Mailing Junk back to Junk Mailers

Reader Tricia asks

I was curious about how you deal with splitting the bill with a group of people in a social setting. For example, dining out, bar/club when all drinks are on one bill, or bachelorette/birthday type situation. Do you bring cash? What do you say? Etc....

Great question! Depending on your circle of friends, this can be a really tricky situation. There was a recent post about this at the Awl which got linked all over the internet last week: How to Split a Check at a Restaurant by Neel Shah. The main point of his article is that if you're over 25, you divide the bill by the number of people at the table, regardless of who ordered the filet mignon and who ordered the veggie plate.

I have to say I totally disagree with him. The economics of that approach encourage everyone to order more expensive food and drinks under the assumption that someone else will pay for it. You can see how the bill can skyrocket out of control pretty easily. That doesn't really sound like my idea of a good time.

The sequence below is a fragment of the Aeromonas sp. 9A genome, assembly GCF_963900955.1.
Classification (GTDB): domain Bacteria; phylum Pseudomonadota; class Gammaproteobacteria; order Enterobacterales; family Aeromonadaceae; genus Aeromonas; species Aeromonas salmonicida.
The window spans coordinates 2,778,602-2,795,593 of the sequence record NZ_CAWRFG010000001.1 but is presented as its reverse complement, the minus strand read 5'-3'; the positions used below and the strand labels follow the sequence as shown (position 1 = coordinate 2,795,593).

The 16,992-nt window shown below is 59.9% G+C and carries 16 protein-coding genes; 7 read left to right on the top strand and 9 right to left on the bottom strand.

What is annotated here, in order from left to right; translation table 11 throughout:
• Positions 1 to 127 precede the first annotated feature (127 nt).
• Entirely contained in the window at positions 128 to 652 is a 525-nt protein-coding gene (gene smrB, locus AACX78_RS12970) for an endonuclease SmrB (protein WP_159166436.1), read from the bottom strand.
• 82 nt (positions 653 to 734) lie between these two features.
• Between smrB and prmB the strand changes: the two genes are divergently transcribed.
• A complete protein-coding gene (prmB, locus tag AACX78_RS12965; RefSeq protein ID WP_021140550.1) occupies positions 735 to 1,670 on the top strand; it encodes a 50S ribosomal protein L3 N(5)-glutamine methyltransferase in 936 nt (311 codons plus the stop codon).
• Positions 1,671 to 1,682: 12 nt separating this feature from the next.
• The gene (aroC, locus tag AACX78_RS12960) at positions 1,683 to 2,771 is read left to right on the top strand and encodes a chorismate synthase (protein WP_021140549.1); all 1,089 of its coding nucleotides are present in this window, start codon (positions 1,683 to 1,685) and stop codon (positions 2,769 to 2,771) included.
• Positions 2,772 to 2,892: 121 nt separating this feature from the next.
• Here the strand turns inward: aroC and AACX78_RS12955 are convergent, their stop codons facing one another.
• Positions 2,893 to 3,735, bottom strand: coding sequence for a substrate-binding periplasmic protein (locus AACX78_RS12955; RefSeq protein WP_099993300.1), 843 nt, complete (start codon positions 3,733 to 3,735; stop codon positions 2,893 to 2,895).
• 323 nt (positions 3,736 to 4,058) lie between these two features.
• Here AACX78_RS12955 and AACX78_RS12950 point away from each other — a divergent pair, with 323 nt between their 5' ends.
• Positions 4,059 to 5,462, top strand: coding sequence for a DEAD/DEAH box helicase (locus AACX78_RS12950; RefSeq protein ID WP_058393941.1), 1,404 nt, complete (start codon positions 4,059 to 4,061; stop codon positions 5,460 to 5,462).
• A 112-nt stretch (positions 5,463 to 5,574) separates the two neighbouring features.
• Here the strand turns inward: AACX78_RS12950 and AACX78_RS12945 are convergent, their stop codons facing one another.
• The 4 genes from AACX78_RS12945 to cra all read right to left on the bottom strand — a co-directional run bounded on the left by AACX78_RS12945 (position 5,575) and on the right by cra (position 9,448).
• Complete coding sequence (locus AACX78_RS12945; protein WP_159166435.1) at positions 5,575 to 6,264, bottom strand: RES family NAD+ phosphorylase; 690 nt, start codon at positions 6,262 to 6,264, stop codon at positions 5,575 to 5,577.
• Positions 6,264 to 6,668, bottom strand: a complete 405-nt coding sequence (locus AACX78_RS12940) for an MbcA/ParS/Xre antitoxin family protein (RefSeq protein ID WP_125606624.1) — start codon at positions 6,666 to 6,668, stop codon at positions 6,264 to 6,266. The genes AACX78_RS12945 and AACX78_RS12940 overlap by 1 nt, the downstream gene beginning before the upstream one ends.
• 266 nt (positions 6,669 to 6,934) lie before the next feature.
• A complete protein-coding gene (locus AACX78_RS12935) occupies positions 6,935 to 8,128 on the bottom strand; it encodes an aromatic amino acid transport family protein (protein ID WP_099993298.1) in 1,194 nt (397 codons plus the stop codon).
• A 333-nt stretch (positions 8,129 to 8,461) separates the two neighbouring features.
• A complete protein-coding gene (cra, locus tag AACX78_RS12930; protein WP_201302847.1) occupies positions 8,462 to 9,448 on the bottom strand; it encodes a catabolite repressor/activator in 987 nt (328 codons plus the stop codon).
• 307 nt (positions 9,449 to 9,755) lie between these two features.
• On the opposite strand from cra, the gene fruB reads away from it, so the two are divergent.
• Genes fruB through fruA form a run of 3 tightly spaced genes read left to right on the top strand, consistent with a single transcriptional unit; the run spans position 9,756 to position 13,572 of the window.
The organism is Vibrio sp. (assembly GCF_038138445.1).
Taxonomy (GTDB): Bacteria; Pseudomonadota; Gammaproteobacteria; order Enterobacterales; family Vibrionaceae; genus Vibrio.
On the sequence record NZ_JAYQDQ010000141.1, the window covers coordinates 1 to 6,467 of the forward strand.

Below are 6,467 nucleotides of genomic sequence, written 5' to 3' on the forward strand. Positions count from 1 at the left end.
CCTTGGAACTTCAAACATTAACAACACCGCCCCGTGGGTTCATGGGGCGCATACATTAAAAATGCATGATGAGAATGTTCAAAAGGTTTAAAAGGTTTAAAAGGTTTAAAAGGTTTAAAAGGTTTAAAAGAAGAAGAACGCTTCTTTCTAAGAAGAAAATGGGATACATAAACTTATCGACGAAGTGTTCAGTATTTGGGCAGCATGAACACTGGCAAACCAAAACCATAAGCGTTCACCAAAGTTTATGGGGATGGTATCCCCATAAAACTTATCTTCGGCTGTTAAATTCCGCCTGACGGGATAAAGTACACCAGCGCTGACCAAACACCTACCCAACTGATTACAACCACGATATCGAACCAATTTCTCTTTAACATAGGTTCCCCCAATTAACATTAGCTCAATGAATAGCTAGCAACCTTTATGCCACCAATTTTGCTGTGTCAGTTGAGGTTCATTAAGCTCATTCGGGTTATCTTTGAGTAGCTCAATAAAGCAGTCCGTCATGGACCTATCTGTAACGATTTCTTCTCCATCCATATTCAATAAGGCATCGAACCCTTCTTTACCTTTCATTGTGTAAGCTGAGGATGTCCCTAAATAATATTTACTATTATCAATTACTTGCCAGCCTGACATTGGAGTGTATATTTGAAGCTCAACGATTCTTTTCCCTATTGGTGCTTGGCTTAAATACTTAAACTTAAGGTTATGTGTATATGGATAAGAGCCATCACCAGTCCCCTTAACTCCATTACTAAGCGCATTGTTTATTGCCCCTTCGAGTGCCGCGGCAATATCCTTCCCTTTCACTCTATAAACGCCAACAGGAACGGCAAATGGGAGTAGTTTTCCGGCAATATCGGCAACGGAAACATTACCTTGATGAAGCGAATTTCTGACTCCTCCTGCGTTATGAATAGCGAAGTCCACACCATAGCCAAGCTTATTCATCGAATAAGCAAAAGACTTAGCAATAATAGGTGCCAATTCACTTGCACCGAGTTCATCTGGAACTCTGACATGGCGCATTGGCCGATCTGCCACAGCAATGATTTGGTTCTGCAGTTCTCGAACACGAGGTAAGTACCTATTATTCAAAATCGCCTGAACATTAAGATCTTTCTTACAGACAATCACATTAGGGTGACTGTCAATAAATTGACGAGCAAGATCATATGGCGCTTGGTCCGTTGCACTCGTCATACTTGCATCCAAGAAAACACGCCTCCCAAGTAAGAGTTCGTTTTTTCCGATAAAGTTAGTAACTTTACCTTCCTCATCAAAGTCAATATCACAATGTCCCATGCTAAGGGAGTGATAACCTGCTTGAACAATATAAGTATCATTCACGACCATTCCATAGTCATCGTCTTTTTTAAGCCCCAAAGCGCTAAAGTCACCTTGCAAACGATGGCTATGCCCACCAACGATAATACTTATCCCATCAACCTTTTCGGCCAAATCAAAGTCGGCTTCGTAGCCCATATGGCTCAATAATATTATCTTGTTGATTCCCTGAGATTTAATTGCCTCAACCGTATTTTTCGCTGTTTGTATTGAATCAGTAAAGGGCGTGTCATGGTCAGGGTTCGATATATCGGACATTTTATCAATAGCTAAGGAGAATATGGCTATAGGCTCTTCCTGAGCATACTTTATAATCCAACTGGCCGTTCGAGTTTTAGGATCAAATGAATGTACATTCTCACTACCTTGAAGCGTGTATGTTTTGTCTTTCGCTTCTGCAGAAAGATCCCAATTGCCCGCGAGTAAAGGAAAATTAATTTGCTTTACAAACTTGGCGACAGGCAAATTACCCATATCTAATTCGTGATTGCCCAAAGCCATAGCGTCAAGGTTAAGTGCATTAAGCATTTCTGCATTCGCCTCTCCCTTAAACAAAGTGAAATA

Luckily my friends are reasonable, and when we go out for brunch or dinner or whatever, people pay for what they order. We pass the receipt around and people are great about putting in more when they've ordered an additional drink or appetizer or whatever. Everyone's also really good about putting in enough for tax or tip -- we often end up leaving a very nice tip or shoving singles back at people who were too generous.

However, what about those situations when you're with people you don't know so well or a situation where you're facing one very large bill? I have definitely been there.

Let's go through the two places this plays out in most frequently: sit-down meals and bars.